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IME was when the man who had been to “foreign

parts oked upon as wonderful being, who stood alone in his glory; the time has come when every third person you meet can tell you what he has done, or seen, or heard upon the Continent and elsewhere ; and the time is coming when the man who shall not have ever left his native shores will be as great a curiosity as the man who, in the far-off days, had obtained the title of the “distinguished traveller,” for that he had crossed the Channel, and had seen the “parlez vous” in his own country.

Now-a-days, everybody may travel, everybody ought to travel,-in fact, everybody does travel. Once foreign lands were regarded as the visiting-places of the lordly few; now the gentleman of small means, the weary city clerk, the boys home for their holidays, all may enter into the great highways of knowledge opened up by steam and rail ; and instead of Margate, enjoy Paris; or instead of Scarborough, Switzerland; and instead of Scotland, Italy. Not that we would disparage Margate, Scarborough, or Scotland. They are all good in their way, and the holiday-seeker may come


back from them refreshed and benefited. But the secret of making the most of a holiday is to get a thorough relaxation for the mind as well as for the body; and in a foreign clime, constantly hearing a different language, wandering amid glorious scenery, viewing the art treasures of the world, there is a complete change. And not in these respects only, but change of diet, such as one gets in passing through other lands, often contributes materially to health.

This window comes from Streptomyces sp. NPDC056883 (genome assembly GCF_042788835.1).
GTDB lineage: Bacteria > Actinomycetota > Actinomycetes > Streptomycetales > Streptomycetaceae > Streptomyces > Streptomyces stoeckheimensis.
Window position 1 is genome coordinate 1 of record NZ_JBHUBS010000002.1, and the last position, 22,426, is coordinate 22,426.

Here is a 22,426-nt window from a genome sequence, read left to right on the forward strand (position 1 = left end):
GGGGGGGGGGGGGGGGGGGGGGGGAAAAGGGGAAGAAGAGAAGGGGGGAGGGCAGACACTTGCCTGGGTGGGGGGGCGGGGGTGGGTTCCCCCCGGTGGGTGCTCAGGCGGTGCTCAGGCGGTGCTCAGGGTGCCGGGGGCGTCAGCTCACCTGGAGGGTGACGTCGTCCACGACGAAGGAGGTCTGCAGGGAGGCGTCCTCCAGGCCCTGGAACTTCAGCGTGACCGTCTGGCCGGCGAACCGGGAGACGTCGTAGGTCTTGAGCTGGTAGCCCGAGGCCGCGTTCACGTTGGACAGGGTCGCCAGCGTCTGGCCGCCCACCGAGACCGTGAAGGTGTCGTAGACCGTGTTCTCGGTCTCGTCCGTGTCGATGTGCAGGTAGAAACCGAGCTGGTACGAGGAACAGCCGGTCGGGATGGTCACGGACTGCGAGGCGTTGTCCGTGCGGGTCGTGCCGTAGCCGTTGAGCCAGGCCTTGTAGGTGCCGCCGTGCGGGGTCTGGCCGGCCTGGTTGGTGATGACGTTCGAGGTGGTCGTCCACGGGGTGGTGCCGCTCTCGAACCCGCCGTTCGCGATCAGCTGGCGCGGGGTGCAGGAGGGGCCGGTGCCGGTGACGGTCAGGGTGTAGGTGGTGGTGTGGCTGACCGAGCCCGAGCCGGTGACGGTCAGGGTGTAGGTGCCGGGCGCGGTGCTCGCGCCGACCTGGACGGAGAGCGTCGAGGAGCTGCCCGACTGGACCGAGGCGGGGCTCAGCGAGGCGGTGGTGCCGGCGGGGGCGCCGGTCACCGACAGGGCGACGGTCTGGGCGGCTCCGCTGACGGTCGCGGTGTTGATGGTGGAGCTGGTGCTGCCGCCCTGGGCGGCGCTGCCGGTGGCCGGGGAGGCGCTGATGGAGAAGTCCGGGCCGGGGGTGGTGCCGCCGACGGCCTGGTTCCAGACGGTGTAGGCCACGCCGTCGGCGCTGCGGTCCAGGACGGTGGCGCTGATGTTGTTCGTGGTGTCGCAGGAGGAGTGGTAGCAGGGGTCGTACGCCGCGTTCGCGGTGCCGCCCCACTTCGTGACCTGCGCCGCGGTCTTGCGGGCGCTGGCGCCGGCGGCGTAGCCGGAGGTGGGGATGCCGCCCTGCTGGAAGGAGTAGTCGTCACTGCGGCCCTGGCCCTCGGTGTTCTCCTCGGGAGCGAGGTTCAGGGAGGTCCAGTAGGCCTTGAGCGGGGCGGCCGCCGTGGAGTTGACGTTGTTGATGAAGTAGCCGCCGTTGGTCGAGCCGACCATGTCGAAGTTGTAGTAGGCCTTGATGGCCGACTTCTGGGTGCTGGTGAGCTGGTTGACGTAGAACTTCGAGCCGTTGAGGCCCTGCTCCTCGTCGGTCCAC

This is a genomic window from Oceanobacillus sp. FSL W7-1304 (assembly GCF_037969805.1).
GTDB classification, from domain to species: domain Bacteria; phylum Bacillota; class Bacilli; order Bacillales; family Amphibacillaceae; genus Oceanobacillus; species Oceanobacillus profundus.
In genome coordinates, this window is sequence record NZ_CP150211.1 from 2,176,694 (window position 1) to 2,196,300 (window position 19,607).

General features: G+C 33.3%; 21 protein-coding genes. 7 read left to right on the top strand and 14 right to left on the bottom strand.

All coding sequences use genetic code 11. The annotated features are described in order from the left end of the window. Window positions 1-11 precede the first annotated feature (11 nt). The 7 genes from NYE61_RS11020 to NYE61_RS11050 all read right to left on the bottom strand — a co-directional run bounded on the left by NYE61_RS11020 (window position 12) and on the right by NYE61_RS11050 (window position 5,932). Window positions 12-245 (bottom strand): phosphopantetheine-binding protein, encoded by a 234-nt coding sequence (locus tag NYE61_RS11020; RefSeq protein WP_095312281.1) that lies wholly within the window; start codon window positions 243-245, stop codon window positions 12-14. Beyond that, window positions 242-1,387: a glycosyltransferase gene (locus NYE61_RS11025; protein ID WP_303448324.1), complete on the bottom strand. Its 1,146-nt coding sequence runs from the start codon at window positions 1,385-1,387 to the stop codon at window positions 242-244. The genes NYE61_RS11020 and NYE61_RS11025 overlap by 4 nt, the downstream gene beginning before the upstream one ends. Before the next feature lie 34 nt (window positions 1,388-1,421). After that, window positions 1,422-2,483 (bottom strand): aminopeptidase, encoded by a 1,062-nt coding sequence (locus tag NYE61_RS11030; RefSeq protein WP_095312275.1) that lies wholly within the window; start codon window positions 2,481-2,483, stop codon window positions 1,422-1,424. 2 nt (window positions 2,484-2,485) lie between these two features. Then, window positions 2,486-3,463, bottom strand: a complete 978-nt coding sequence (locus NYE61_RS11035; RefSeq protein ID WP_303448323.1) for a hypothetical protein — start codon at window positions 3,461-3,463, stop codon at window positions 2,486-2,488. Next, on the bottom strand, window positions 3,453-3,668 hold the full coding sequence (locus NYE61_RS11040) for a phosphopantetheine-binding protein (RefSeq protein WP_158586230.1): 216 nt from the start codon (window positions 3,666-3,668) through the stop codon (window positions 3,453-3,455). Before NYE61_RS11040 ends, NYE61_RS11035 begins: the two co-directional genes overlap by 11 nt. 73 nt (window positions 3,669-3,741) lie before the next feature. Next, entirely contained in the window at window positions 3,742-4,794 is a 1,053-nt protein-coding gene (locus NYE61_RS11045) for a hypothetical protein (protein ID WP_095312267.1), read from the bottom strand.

It is perhaps unnecessary to show that it is possible to travel abroad for any sum you like, and to prove that a journey to a foreign country will entail but little more expense than travelling at home. A few years ago I started out with three friends for a pleasant run of sixteen days. We went to Harwich, Rotterdam, and Cologne; then up the Rhine, by boat, visiting Bonn, Drachenfels, St. Goar, Mayence—in fact, all there was to visit between Cologne and Mannheim. Then by rail to Heidelberg, explored the romantic scenery of this lovely place—back to Aix-la-Chapelle, Liege, Brussels, Field of Waterloo, Antwerp, and home. And how much did this cost us each? Exactly £8 1os. to a shilling. And it included all travelling expenses of all kinds, all sightseeing expenses, and good living at very fair hotels. And we brought back from the trip what we could not have gained for £8 ios. so well in any other way–health and memories, and a stimulus to reading, and a constant fund of pleasant talk and thought. Contrast this with a passage from a book lying before

It is “Ebel's Travellers' Guide to Switzerland," 1820. It is an itinerary of all the coach stages between Piccadilly and Chamouny! The opening note is this :-“Travellers wishing to proceed direct to Switzerland may hear of Mr. Emery, the agent, at Mr. Recordon's, Cockspur Street, Charing Cross,' or the “White Bear," Piccadilly. The


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